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Kosher Dinner builds relationships, educates community, dispels prejudice

By Mary Stamp

Beyond offering a taste of Jewish foods, sharing ethnic music and fund raising to some degree for the synagogue, Temple Beth Shalom’s annual Kosher Dinner welcomes the community to the synagogue to build relationships, educate people and dispel prejudice.

David Williams
David Williams, Chair of Temple Beth Shalom's Kosher Dinner

For David Williams, who has been co-chair or chair of the dinner for four years, it’s about “opening our doors to remove any mystique of who we are.  It’s saying we can visit your congregation and you can visit ours to understand that beyond our different beliefs, traditions and holidays, we are all part of the same human race.

“The dinner has evolved since its formation 71 years ago,” David said. “Then there were fewer guests who came to the dinners and there was need for fewer volunteers to prepare the food.

“For many in our society, religion is becoming a fading piece of their lives,” he said.  “Some people ask themselves, should we come to the temple to pray for three hours on the Sabbath—Saturday morning—or go skiing?  We are also living in more of an interfaith society, where mixed marriages are more common and families need to make different choices.”

Temple Beth Shalom's annual Kosher Dinner will be held from 11 a.m. to 6 p.m., Sunday, March 11,
at 1322 E. 30th Avenue.

While once the dinner primarily focused on outreach and educating the community about Jewish practices, he said, the continual rise in costs of utilities for cooking, security for the event and the need to outsource some of the foods, the goals have changed over the years.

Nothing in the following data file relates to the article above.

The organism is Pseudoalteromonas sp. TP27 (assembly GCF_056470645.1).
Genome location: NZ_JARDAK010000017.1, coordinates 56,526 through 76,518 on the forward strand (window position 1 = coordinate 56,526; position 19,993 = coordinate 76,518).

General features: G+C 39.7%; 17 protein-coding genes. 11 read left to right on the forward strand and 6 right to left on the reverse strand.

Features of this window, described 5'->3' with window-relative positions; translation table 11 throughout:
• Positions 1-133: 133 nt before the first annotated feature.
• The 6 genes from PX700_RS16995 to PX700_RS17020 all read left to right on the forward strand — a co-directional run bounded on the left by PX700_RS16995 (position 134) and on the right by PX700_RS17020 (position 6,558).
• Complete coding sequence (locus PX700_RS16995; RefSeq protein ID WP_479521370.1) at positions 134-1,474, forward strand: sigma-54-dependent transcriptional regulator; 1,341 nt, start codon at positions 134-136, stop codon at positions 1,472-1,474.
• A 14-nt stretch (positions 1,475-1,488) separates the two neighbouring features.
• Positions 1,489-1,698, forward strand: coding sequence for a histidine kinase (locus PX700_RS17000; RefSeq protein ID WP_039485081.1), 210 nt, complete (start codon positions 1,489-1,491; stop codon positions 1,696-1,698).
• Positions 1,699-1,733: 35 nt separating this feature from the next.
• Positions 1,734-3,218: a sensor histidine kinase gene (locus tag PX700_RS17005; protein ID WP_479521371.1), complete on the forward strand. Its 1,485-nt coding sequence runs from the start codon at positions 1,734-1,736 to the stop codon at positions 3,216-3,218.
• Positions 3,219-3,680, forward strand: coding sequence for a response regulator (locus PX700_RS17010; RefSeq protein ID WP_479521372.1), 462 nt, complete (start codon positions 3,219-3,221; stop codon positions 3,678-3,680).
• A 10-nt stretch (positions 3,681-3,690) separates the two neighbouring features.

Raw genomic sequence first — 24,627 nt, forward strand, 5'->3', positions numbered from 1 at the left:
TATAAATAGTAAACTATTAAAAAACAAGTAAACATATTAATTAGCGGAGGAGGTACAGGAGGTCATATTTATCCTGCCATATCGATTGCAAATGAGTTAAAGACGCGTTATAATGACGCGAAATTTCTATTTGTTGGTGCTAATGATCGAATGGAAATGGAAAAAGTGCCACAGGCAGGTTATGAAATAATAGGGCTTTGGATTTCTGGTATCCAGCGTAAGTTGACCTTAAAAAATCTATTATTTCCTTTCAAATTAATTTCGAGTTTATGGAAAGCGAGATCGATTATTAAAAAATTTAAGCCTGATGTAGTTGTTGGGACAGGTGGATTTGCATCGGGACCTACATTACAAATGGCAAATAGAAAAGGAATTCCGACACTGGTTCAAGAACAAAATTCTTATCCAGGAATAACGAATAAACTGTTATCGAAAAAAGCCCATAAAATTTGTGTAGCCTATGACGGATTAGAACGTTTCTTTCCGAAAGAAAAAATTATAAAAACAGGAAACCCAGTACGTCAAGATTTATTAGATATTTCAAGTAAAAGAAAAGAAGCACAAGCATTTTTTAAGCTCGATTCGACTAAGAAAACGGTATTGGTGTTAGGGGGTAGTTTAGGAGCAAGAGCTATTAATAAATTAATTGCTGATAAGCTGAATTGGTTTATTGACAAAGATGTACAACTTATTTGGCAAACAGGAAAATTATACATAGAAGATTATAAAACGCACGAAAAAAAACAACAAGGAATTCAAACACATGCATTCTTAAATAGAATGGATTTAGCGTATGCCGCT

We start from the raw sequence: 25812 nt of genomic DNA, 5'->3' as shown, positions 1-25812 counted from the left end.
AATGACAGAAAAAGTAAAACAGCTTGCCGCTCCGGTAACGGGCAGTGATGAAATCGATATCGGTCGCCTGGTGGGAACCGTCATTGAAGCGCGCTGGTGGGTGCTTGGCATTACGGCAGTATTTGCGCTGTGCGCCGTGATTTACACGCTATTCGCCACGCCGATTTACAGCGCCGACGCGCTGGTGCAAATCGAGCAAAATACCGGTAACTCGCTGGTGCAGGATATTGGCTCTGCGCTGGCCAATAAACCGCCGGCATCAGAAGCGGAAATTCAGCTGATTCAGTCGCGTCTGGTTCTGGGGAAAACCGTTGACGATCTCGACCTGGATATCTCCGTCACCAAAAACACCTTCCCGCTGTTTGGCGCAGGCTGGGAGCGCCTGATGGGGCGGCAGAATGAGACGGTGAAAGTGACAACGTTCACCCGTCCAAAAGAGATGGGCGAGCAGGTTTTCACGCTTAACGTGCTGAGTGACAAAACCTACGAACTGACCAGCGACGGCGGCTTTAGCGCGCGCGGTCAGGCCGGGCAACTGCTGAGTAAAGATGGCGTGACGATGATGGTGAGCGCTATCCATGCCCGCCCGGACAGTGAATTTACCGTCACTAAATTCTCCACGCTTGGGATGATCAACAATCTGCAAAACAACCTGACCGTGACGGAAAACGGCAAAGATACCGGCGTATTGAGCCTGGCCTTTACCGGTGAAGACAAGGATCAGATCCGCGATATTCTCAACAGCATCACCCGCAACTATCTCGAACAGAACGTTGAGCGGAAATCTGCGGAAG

One reason David has been involved is that when he moved to Spokane in 2003, he had been working for eight years in Seattle for two food distributors, specializing in supplying kosher foods from the East Coast to the Pacific Northwest.

While Temple Beth Shalom members may have once cooked and baked food in their own kitchens and later in the current temple kitchen, the number of guests has increased, making it necessary to outsource some of the foods for volunteers to bake, then reheat and serve to the 2,400 who now come to the Kosher Dinner.

David uses many of his connections from the food distribution business.  The selection of kosher foods needed for the dinner are somewhat limited in Spokane area supermarkets, he said.

Because Temple Beth Shalom as an institution is able to buy the food wholesale, he can work directly with his sources to purchase beef brisket, potato knishes and the chocolate rugelach.

Even in purchasing the foods, there is still much work in cooking the brisket and preparing the carrot tzimmes, challah bread and Mediterranean spiced apples.

For the Jewish community, it’s also a time of building camaraderie as the synagogue’s members help prepare and serve the food, and perform to provide entertainment while guests wait.

Much of the music comes from the Eastern and Western European, African and South American roots of the Jewish community in Spokane.

Last year and again this year, David has invited the Spokane Community Gospel Choir to sing.  Some have asked him what their presence has to do with Jewish traditions.

“It’s not ‘our’ tradition per se, but the choir members have great voices, and our dinner is about reaching out to all the people in the community,” said David, who always asks the choir director to focus on the gospel music from centuries of Jewish music, especially songs based on stories from the Hebrew Bible.

“We share with African Americans a common history of oppression in face of white supremacy both historically and locally,” he said. “Plus, as Jews, we strive to find a common bond while working together with our neighbors.”